There must be a lack of oxygen at the top. In July, Toyota was unseated after an three-year reign as the world’s largest automaker, and it’s since released a “radical” new design for the Prius, and a patent for a flying car.
But it seems like its successor Volkswagen has wigged out after barely two months in the lead. On top of being embroiled in a corporate drama worthy of a daytime soap opera, the company has been hit especially hard by the financial crisis in China, where it’s experienced much of its incredible growth. So on top of introducing a host of new models at the Frankfurt Motor Show, brand chief Martin Winterkorn has also unveiled the company’s new plan for the future. In short, by 2020, Volkswagens will no longer be merely cars. They’ll be “smartphones on wheels.”
At a presentation on Monday, Winterkorn announced: “We are in the process of reinventing Europe’s largest automaker,” adding “By 2020, we will have transformed all of our new cars into smartphones on wheels.” In its ambitious plan, the company hopes to roll out 20 electric or hybrid models by the end of the decade, ranging from an entry-level world car to the range-topping Phaeton sedan, which could make a return to the U.S. market in 2018.
According to Automotive News, this unexpected shift is the result of two key points. The first being China, where the company has experienced a drop-off in sales since the financial crisis in July. The second is in response to the cultural shift and excitement over the potential of technically advanced, fully integrated models from Apple, Google, and Tesla. By aligning itself with the technical vanguard, Volkswagen is hoping to stay at the top for a long time. That’s all well and good, but does anyone really want a smartphone on wheels?
For years now, automakers have been talking about how the market is shifting, and how people now look at cars in the same way they do their phones. But that’s more than anything a generalization. Yes, with the rapid development of safety, connectivity, and infotainment systems, cars get more advanced by the year. But the average lifespan of a car is now over 10 years, and as cars keep getting better and safer, the used car market will continue to grow. Besides, the auto industry has used facelifts, new gadgets, and planned obsolescence to pressure car owners into trading into something new as long as the auto industry has been around.
Cars in the near future will have a host of connectivity features and autonomous tech that will communicate with cars on the road, integrate even better with people’s phones, and transform your car’s interior into more of a living space than ever before. But buyers won’t go for some hollow tech showcase. Unless its safe, affordable, fuel efficient, comfortable, stylish, and everything else a car has always needed to be, it won’t take off. For proof, look at Cadillac ELR sales.
Plus, Volkswagen has a lot of work to do if it wants to become a major player in the U.S., but trying to align itself with theoretical Apple and Google cars might not be the way to do it. At this point, the company’s image is more rooted in mid-market performance and luxury, than anything else. For starters, the company is woefully underrepresented in the SUV and Crossover markets. The 2017 Tiguan could go a long way on that front, but the company is probably better off developing a formidable lineup of people movers and soft-roaders before it goes all-in on EVs.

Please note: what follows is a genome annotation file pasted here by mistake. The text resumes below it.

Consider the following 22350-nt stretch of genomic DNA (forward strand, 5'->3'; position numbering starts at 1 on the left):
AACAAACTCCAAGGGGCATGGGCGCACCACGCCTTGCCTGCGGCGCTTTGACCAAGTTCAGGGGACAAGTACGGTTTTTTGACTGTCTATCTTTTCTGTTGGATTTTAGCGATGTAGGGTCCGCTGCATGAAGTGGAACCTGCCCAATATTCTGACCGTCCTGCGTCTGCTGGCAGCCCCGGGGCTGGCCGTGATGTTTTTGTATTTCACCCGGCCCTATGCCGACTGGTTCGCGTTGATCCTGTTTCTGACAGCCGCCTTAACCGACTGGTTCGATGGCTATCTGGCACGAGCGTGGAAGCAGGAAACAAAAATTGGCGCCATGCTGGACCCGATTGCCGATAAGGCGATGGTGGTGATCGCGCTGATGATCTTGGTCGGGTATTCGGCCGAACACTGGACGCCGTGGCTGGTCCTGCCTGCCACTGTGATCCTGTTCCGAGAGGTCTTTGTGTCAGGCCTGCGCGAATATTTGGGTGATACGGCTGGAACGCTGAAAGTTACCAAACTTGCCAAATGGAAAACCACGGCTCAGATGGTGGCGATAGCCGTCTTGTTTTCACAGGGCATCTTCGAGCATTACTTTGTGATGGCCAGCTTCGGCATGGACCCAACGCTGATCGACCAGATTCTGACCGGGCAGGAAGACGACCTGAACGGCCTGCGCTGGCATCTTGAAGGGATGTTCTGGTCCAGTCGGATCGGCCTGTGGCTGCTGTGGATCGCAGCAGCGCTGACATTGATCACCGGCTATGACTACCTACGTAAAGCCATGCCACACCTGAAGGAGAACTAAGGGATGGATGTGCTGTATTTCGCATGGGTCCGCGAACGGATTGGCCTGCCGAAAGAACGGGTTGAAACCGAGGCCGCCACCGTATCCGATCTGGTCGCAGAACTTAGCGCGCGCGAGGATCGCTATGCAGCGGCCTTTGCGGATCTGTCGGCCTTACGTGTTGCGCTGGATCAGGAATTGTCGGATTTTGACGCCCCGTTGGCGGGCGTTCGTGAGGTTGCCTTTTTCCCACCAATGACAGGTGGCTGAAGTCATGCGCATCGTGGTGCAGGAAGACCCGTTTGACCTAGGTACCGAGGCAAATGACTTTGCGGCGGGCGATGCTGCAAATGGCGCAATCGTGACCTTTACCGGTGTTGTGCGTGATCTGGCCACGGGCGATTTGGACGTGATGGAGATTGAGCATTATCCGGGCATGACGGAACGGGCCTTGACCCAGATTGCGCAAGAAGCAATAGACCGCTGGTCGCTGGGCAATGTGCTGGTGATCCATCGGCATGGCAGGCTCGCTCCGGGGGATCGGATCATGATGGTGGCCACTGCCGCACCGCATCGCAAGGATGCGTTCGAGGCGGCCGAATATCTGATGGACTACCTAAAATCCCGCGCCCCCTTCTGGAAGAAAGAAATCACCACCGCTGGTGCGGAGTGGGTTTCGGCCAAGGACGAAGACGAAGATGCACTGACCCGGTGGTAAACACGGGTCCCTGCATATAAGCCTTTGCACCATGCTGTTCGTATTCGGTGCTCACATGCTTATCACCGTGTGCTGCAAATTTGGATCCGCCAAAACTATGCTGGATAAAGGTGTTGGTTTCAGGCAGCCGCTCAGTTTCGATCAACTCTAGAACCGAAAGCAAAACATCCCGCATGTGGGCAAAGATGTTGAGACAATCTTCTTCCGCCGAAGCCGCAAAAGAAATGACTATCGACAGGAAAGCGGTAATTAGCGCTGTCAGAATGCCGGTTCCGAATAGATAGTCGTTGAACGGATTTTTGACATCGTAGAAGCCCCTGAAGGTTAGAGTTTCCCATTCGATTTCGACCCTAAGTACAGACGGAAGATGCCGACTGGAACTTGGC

Additionally, a large portion of Volkswagen’s American fan base is enthusiasts, as its GTI and R-Line vehicles are what bring buyers into showrooms, and offerer a unique blend of performance and practicality. The company’s e-Golf has just gotten a price reduction, more standard features, and was instrumental in the Golf lineup winning the Motor Trend 2015 Car of the Year award. After putting the EV through its paces in New York City, our Eric Schaal said: “Easy to park and quick to jump past traffic with its compact frame and 199 pound-feet of torque, this little VW’s performance is city-friendly.”
It’s a fantastic starting point for the company to launch an EV line. But forsaking what works when they need it most for a Toyota Prius-like approach to EVs and Hybrids doesn’t seem like something the company can afford to do. Volkswagen may be bigger than Toyota worldwide now, but it still isn’t even close in the U.S. market.
The biggest reason behind Volkswagen’s decision to go all-in on tech could simply be politics. Volkswagen’s brand chief, Martin Winterkorn, is also the interim chairman of the Volkswagen Auto Group, which includes Porsche, Audi, Bentley, Bugatti, and Lamborghini, among others. Volkswagen may be the flagship brand, but former CEO Ferdinand Piëch, who was ousted in April, along with the Porsche board (Piëch is the grandson of Ferdinand Porsche, and many of his relatives hold power at VW) are calling for his removal as group chairman, and could force a vote on it as early as next week. This latest move could be a way for Winterkorn to assert his power on the global stage, and swing momentum to the flagship brand, potentially heading off any power grab by the board.
But in the end, there’s nothing wrong with Volkswagen committing to 20 hybrid and EV models. In fact, it’s a great thing. But as Volkswagen AG has already shown with the Porsche 918 and the XL1, new technology doesn’t need to be boring, and it certainly doesn’t need to be a smartphone to sell. Maybe it’s just the “smartphone” line that’s getting under our skin, but Volkswagen has spent the past 77 years as a trendsetter. With the company experiencing unparalleled success, why not just keep innovating and stop worrying about Apple?
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